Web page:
But tyranny, if it were there, did not show itself. After a number of serious, but vain attempts, on the part of Miss Millicent, to gratify her curiosity by unravelling the mystery of her new servant, whose industry, skill, and taste produced visible and very satisfactory effects in every part of the mansion, she settled down to the conclusion, that, finally, a treasure had fallen to her lot which it was best for her to keep as carefully as possible and make the most of. She could now smile and assume airs of great condescension when her worthy female friends complained of careless, incompetent, and unfaithful domestics, and have the pleasure of being teased in vain to know what she did to be so well served.

The satisfaction of Miss Millicent at having found and attached to her service a young woman of such superlative domestic genius and taste, who seemed to be so thoroughly contented with her situation, was especially enhanced by the fact, that her own marriage was approaching, an occasion which any bride of good sense would wish to have free from the annoyance of slack and untrustworthy Bridgets.

A few months after the period of which we have been speaking, the long-expected event of the last paragraph was evidently on the eve of accomplishment. There was sitting in the distinguished parlor of Mr. Hopkins, himself, occupying an easy-chair of the most elaborate design and costly materials. It had all manner of extensibilities,—conveniences for reclining the trunk or any given limb at any possible angle,—conveniences for sleeping, for writing, for reading, for taking snuff,—and was, withal, a marvel of upholstery-workmanship and substantial strength. Another still more exquisite combination of rosewood, velvet, spiral springs, and cunning floral carving, presenting a striking resemblance to that great ornament of the English alphabet, the letter S, held Miss Millicent Hopkins, in one curve, face to face with Mr. Chipworth Dartmouth, already known to the reader, in the other. Near by the half-recumbent millionnaire, at a little gem of a lady's writing-desk, sat Mr. Frank Sterling, the junior partner of the distinguished law-firm of Trevor and Sterling, engaged in reading to all the parties aforesaid a very ingenious and interesting document, which he had drawn up, according to the general dictation of Mr. Hopkins aforesaid. It was, in fact, a marriage-settlement, of which the three beautifully engrossed copies were to be signed and sealed by all the parties in interest, and each was to possess a copy. Frank Sterling read over the paragraphs which settled enormous masses of funds around the sacred altar where Hymen was so soon to apply his torch, with great professional coolness, as well as commendable rapidity; but when he came to the conclusion, and, looking at both father and daughter, said, that all that remained, if the draught now met their approbation, was, to have witnesses called in and add the signatures, he betrayed a little personal feeling, which it behooves the reader to understand.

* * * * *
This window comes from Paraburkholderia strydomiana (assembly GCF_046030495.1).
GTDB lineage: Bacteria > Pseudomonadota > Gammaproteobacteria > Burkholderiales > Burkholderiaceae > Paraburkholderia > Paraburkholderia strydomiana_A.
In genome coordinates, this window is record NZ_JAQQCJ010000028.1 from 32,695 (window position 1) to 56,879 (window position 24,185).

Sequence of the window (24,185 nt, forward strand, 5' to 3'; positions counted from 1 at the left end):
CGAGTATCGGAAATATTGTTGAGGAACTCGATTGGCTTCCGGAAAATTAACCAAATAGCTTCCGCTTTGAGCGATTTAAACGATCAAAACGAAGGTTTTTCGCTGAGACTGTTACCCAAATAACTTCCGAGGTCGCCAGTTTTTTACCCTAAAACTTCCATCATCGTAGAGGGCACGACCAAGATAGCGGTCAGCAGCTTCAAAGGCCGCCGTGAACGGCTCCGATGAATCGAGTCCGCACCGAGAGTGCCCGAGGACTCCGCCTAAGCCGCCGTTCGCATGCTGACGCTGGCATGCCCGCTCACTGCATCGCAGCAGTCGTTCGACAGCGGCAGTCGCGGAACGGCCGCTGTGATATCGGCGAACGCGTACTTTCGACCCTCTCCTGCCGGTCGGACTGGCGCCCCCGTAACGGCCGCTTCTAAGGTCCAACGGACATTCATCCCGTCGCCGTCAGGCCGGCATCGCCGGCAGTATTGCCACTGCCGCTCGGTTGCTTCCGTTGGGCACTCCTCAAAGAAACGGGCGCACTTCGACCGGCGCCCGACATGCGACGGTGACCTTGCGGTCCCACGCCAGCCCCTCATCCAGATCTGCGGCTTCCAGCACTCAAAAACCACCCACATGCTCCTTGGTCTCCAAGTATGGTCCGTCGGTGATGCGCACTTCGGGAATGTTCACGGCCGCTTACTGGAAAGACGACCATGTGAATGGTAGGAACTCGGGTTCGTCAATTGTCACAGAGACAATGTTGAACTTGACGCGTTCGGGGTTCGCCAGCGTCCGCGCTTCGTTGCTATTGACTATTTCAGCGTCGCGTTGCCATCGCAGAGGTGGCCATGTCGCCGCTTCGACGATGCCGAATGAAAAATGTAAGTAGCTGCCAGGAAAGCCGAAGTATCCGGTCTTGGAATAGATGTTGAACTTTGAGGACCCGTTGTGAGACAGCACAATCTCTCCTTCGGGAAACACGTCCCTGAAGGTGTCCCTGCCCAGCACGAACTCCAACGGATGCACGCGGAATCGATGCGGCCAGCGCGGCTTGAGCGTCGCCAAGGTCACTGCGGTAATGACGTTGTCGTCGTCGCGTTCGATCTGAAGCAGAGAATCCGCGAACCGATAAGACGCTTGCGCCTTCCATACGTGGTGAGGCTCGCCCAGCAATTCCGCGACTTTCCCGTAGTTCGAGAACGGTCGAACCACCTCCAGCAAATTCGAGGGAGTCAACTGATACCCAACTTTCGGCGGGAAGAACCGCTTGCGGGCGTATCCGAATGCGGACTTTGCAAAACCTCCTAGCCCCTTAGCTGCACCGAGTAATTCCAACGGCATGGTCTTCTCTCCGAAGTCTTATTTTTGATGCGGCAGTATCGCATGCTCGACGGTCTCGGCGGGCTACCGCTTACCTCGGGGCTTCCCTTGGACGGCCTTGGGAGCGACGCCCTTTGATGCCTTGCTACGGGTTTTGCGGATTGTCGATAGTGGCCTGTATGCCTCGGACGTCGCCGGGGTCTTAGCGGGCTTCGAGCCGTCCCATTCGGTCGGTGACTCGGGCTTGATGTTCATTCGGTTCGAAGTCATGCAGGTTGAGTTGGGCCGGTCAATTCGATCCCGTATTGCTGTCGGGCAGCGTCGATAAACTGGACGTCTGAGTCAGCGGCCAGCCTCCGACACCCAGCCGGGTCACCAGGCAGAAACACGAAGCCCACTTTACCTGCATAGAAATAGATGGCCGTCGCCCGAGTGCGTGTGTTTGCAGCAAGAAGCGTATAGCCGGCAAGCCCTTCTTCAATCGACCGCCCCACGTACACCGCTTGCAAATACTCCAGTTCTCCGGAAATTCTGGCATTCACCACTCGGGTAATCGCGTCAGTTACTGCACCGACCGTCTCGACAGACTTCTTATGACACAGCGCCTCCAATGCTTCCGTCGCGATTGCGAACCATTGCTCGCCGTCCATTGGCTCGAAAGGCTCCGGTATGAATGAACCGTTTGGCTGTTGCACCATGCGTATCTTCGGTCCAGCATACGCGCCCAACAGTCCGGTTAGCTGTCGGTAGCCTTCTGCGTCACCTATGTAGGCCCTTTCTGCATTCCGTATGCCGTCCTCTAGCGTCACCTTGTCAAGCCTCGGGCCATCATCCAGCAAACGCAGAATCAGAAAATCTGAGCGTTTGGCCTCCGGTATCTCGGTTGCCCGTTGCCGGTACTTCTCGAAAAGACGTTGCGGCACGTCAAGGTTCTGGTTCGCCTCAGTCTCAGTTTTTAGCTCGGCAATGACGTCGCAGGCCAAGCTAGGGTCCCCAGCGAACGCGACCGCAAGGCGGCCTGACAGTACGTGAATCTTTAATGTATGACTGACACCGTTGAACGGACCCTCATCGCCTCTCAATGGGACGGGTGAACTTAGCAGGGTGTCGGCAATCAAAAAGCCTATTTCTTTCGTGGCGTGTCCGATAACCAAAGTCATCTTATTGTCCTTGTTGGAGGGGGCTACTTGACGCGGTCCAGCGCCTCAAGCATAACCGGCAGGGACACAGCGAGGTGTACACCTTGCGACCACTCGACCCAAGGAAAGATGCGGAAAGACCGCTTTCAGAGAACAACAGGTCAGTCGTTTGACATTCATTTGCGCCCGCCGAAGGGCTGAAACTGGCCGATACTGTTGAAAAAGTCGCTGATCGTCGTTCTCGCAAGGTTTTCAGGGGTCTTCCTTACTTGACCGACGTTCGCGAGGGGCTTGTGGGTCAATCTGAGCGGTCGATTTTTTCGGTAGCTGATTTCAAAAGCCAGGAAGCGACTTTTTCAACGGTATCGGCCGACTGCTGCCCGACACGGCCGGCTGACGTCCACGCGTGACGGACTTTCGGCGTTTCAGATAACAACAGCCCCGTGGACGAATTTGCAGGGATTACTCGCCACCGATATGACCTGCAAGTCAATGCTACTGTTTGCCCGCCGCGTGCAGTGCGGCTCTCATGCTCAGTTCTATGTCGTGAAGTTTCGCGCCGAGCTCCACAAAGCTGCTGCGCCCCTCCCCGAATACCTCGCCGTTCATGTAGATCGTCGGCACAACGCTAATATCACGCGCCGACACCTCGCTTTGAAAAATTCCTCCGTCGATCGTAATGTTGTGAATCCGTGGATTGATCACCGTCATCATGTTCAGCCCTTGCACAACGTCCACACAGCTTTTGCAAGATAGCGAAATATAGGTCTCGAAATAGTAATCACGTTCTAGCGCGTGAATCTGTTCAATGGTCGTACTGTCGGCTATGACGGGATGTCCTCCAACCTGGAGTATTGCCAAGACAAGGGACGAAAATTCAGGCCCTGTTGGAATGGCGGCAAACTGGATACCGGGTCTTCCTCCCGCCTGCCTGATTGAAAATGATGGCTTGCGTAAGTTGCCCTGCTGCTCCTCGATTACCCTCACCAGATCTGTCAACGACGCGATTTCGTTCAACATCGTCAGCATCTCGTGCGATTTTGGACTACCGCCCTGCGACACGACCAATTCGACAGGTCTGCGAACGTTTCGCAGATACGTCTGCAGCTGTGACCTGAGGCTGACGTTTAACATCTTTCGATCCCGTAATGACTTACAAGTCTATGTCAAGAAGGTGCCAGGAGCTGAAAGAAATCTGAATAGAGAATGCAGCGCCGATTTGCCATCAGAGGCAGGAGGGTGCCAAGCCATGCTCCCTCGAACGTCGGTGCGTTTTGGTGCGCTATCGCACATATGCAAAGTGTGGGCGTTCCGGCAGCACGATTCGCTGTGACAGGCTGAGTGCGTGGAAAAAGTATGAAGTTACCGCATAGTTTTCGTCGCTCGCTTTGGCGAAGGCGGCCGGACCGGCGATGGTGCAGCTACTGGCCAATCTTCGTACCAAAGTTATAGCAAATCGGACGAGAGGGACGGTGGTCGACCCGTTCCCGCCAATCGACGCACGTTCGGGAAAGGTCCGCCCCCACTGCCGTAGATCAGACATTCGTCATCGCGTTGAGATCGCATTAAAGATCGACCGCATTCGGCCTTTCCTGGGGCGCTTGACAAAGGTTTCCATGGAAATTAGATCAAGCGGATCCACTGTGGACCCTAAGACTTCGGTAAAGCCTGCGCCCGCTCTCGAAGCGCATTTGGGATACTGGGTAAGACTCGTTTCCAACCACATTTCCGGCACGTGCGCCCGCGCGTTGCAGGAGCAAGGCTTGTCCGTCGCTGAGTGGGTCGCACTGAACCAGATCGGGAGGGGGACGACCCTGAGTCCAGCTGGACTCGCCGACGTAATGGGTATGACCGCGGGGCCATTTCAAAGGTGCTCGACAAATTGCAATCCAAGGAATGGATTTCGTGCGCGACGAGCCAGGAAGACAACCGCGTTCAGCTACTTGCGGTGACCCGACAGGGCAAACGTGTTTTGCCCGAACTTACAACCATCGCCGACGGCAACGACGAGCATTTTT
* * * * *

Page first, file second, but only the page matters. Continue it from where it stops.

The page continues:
Frank Sterling, though one of the best fellows in the world, with a joyous face, a bright eye, a hearty laugh, and the keenest possible relish for everything beautiful and good, was a bachelor, because a mate quite to his judgment and taste had never fallen in his way. With Mr. Hopkins, he had been, for a year or two, a favorite lawyer. Professional business had often brought him to the house, and at Miss Millicent's parties he had often been a specially licensed guest. There had been a time, he felt quite sure, when, if he had pushed a suit, he could have put his name where that of Dartmouth stood in the marriage-settlement, and, as he glanced at Miss Millicent, as she sat in the mellow light of the purplish plate-glass of that superb parlor, she seemed so beautiful and queenly that he almost wished he had done it. Was it quite fit that such a woman should be thrown away upon one of the mere beasts of the stock-market? The air with which Chip took his victory was so exactly like that matter-of-course chuckle with which he would have tossed over the proceeds of a shrewd bargain into his bank-account, that the young lawyer's soul was shocked at it, and he almost wished he had prevented such a shame. However, his discretion came to the rescue, and told him he had done right in not linking his fortunes to a woman who, however beautiful, was too passive in her character to make any man positively happy. Had it been his ambition to spend his life in burning incense to an exquisitely chiselled goddess, here was a chance, to be sure, where he could have done it on a salary that would have satisfied a pontifex maximus; but, with a fair share of the regard for money which characterizes his profession, Mr. Sterling never could make up his mind to become a suitor for the hand of Miss Millicent, nor get rid of the notion that he was to bless and be blessed by some woman of positive character and a taste for working out her own salvation in her own way,—some woman who, not being made by her wealth, could not be unmade by the loss of it. It was, therefore, only a momentary sense of choking he experienced, as he laid the manuscripts on the leaf of Mr. Hopkins's chair, and said,—

"Shall I ring the bell, Sir?"

"If you please, Mr. Sterling. Now, Millicent, dear, whose name shall have the honor of standing as witness on this document? There is Aunt Peggy,—is good at using pothooks, but not so good at making them. Her mark won't exactly do."